Offload zones to mitigate emergency medical services (EMS) offload delay in the emergency department: a process map and hazard analysis

Carter AJ, Gould JB, Vanberkel P, Jensen JL, Cook J, Carrigan S, Wheatley MR, Travers AH


Introduction Offload delay is a prolonged interval between ambulance arrival in the emergency department (ED) and transfer of patient care, typically occurring when EDs are crowded. The offload zone (OZ), which manages ambulance patients waiting for an ED bed, has been implemented to mitigate the impact of ED crowding on ambulance availability. Little is known about the safety or efficiency. The study objectives were to process map the OZ and conduct a hazard analysis to identify steps that could compromise patient safety or process efficiency.


A Health Care Failure Mode and Effect Analysis was conducted. Failure modes (FM) were identified. For each FM, a probability to occur and severity of impact on patient safety and process efficiency was determined, and a hazard score (probability X severity) was calculated. For any hazard score considered high risk, root causes were identified, and mitigations were sought.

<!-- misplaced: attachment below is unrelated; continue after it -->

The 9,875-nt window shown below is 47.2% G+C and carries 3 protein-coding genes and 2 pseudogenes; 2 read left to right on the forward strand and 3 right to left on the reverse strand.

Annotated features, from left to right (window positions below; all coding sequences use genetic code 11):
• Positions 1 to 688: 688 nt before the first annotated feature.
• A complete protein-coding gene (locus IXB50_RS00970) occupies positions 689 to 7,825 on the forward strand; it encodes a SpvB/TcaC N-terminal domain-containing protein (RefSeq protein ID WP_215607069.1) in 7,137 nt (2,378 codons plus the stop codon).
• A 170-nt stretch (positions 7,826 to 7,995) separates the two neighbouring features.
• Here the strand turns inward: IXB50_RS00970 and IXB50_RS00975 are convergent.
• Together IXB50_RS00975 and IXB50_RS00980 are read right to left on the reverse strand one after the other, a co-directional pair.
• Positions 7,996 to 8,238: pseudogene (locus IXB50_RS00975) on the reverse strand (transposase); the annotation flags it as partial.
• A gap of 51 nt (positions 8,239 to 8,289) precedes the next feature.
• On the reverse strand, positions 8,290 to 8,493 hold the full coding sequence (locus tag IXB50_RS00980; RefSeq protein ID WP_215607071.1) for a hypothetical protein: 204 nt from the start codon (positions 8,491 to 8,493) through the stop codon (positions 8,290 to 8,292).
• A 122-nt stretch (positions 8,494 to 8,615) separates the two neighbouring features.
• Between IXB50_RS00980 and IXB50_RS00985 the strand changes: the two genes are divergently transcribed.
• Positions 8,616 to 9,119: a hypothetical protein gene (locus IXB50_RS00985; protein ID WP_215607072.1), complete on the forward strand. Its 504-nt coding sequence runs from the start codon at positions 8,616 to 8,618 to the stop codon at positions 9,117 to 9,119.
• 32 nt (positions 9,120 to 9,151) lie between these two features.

The OZ consists of six major processes: 1) patient transported by ambulance, 2) arrival to the ED, 3) transfer of patient care, 4) patient assessment in OZ, 5) patient care in OZ, and 6) patient transfer out of OZ; 78 FM were identified, of which 28 (35.9%) were deemed high risk and classified as impact on patient safety (n=7/28, 25.0%), process efficiency (n=10/28, 35.7%), or both (n=11/28, 39.3%). Seventeen mitigations were suggested.


This process map and hazard analysis is a first step in understanding the safety and efficiency of the OZ. The results from this study will inform current policy and practice, and future work to reduce offload delay.